Hawkeyes face daunting task in inside-outside game from Horned Frogs
South Dakota Coyotes guard Matt Mooney (left) tries to strip the ball from Iowa Hawkeyes guard Jordan Bohannon (3) as South Dakota Coyotes forward Tyler Hagedorn (right) also defends during the first half of their 2017 National Invitational Tournament first round game at Carver-Hawkeye Arena in Iowa City, Iowa, on Wednesday, March 15, 2017. (Jim Slosiarek/The Gazette)
Iowa men’s basketball coach Fran McCaffery said the night the Hawkeyes were awarded a No. 1 seed to the NIT that his team wasn’t going to take anyone in the tournament lightly. While that’s pretty standard for any coach in any sport, it’s apropos given Iowa has a team coming to town that recently beat a No. 1 seed … in the NCAA Tournament.
For each NIT game, we’ll look at key players, strengths and weaknesses for both teams and the key to winning for both sides. Here’s a breakdown of the matchup between Iowa and TCU:
Iowa: Tyler Cook, forward — Cook’s scoring and rebounding have been much more consistent and much more efficient recently, as pointed out after Iowa’s win against South Dakota. Looking away from the stat sheet, though, Cook has gotten vastly better with positioning and anticipation on defense. Where he was a step late a few months ago, he’s not anymore. He’s been active in the zone — whether on the baseline wing or in the middle — and his closeouts have been much better in that spot as well, which isn’t easy for a big man.
TCU: Vlad Brodziansky, forward — KenPom.com lists each individual player’s advanced stats, and if that player ranks in the top 500 (of 2,164 eligible players), it’s listed. Of the 18 categories, Brodziansky is ranked in 13 of them — and in the top 100 in three. He’s incredibly efficient on offense while averaging 13.5 points and is one of the best rim protectors in the country — ranking 20th in the nation in block percentage. He’s going to be able to guard Cook (or Pemsl) one-on-one and not need much help.
Iowa: The Hawkeyes returned to their pre-Big Ten Tournament form on offense and in transition against South Dakota — at least after a slightly careless streak of possessions in the first half.
But what was most impressive in the second half was something both Cook and Jordan Bohannon pointed out: handling pressure. Several of Iowa’s turnovers in the first half (10) were self-inflicted. Peter Jok dribbled the ball off his foot. Cook just let one go. Bohannon’s one turnover for the game was one in which the ball sort of squirted away while dribbling. Beyond that, though, Iowa handled the Coyotes’ pressure very well.
When the Hawkeyes’ ballhandlers can stay under control while defense doubles or helps, it frees big men up for lobs and shooters on the wing. It’s something Iowa couldn’t say earlier in the year.
TCU: As versatile as Brodziansky is inside for the Horned Frogs, TCU is pretty well-rounded on both ends of the floor.
Playing in the Big 12 kind of requires an efficient offense, and the guards TCU rolls out have done a good job attacking on offense and spreading the ball around to find high-quality shots against some of the best teams in the country. TCU sits in the top 50 in Adjusted Offense at 1.126 points per possession, and shoots a 52.3 percent effective field goal percentage. The Horned Frogs also rank 49th in offensive rebounding percentage at 33.6.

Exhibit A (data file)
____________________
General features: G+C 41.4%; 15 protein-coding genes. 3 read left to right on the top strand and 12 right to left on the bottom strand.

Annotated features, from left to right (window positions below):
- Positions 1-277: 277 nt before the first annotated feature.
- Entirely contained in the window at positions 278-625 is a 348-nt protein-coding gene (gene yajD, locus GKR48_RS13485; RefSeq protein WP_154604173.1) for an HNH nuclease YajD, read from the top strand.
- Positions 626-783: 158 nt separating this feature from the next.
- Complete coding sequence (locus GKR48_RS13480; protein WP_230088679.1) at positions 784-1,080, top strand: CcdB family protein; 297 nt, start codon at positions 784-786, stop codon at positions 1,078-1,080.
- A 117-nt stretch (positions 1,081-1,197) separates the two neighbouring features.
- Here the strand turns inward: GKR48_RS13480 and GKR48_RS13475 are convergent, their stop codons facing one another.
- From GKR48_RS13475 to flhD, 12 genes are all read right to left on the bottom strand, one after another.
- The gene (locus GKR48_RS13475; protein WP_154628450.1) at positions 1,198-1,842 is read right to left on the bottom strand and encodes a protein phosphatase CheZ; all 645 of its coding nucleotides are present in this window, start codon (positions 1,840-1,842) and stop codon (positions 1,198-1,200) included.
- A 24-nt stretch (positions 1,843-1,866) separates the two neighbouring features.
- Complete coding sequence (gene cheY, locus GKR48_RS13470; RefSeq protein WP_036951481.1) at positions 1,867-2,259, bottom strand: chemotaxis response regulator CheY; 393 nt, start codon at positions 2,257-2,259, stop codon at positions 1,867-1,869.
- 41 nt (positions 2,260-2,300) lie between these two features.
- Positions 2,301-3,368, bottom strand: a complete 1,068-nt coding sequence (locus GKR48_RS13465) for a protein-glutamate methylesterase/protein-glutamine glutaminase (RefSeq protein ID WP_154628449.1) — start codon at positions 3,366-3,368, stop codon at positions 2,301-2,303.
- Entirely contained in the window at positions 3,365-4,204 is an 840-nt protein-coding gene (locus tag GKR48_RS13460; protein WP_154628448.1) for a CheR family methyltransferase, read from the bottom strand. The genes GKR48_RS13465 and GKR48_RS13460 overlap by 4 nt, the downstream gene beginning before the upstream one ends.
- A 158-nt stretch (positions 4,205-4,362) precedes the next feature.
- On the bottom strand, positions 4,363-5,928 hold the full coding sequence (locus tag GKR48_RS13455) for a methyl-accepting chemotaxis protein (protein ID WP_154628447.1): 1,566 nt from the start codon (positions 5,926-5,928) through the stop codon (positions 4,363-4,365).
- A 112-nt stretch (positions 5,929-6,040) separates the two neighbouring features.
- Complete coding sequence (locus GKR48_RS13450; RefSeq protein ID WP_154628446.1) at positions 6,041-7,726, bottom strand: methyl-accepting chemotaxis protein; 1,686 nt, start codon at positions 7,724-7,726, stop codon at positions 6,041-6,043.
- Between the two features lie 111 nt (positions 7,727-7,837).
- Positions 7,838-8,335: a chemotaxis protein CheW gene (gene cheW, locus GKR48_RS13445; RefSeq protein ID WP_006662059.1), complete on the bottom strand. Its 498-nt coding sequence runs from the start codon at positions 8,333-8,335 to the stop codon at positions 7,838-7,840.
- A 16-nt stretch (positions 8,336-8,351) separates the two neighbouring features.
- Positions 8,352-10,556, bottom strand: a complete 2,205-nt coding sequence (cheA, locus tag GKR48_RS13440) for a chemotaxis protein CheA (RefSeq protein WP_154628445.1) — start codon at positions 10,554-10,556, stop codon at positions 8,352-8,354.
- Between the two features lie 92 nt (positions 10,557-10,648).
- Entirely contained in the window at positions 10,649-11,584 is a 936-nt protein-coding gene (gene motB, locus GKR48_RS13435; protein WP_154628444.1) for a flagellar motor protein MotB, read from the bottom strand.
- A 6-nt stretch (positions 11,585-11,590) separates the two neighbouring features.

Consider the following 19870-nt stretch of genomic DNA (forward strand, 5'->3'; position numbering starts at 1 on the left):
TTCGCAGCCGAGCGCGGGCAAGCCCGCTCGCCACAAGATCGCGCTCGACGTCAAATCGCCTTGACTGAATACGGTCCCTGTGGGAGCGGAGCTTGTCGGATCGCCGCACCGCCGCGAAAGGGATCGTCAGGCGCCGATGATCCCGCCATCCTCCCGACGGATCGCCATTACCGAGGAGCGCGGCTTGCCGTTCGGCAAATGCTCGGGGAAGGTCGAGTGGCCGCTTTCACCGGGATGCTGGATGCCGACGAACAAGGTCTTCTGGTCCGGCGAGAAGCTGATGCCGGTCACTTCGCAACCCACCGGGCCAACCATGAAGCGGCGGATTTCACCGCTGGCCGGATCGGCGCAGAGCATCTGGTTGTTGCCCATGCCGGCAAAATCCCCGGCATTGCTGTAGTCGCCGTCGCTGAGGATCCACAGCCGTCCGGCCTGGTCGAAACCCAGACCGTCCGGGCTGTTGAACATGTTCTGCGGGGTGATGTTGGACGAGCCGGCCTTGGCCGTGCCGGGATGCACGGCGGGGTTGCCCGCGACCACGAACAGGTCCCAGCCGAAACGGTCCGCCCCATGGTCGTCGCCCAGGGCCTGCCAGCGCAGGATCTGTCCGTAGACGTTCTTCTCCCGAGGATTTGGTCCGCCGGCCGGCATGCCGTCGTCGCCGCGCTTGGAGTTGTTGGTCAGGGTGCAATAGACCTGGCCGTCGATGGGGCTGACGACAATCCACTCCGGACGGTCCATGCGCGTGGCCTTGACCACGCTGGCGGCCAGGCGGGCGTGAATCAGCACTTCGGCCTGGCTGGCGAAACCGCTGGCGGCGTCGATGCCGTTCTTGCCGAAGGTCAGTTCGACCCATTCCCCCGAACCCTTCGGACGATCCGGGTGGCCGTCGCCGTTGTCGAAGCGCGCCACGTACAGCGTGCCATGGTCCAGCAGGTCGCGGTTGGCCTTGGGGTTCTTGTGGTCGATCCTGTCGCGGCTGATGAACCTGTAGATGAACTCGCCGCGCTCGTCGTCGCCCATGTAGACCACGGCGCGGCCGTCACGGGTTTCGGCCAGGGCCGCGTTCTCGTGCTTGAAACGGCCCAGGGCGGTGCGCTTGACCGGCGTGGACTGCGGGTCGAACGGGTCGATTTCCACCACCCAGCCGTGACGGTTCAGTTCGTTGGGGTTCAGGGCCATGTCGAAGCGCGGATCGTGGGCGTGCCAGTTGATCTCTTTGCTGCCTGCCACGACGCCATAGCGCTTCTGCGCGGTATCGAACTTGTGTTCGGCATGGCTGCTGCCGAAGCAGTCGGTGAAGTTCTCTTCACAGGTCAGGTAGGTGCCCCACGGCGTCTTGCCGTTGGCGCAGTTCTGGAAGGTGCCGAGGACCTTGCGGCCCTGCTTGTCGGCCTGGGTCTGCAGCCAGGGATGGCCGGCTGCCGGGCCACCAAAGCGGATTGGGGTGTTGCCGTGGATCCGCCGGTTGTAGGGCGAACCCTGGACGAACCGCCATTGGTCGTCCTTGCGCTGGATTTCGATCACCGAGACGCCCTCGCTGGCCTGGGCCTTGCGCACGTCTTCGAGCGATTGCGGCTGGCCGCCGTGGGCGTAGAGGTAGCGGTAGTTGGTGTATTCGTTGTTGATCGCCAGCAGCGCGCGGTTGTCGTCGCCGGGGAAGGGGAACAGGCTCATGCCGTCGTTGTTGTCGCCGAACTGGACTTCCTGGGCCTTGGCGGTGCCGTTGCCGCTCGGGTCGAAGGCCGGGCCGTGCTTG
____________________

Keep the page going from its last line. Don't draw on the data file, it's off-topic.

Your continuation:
While the TCU offense is aggressive in finding a shot, it’s a purposeful aggression. They many times will wait deep into the shot clock for a good look, and are one of the slower-tempo teams in their league.
Iowa: There still seems to be the tendency for the Hawkeyes to get a little ahead of themselves.
When things were at their worst on Wednesday — and by worst, that means most blasť with the ball — the Hawkeyes were trying for the home run in transition or quick-shooting the ball in the half-court. Cook and Bohannon acknowledged they were a bit rushed to start, and whether or not that was trying to bury the Indiana performance is irrelevant.
The Horned Frogs are good enough that quick-shooting and careless turnovers will be met with buckets the other way.
All that said, McCaffery made a good point after the Coyotes game in which he said Iowa has to give respect to its opponent for a few of those mistakes. It’s about handling the situations in which an opponent puts your team in a bad spot. And TCU has shown the ability to put teams in a bad spot.
TCU: It’s easy to look at TCU and its seven straight losses to end Big 12 play and assume the Horned Frogs reverted back to what might have been expected of them traditionally. But in that stretch, they took a three-point loss to Oklahoma State, and one-point losses to West Virginia and Kansas State — all three of which made the NCAA Tournament. Then there was that upset of Kansas in the Big 12 Tournament.
But what was fair to criticize in those losses was how TCU took care of the ball, how the Horned Frogs protected the rim and how they closed out on shooters.
The Big 12 is full of high-octane offenses, and while TCU has an efficient defense overall, the breakdowns they had in those three areas led to letting all those games slip away.
Iowa wins if …
the Hawkeyes avoid stretches like the first half against South Dakota and continue to be efficient on offense with Cook, Bohannon, Jok and others. Iowa clearly has the talent to win the rest of its games, but the Hawkeyes have to be able to stick with what’s worked in four of the last five games.
TCU wins if …
the Horned Frogs take care of the ball while adjusting to changing Iowa defenses and staying efficient in their offense. TCU has proved it can play with the best in the country and offers Iowa by far its toughest postseason test so far.
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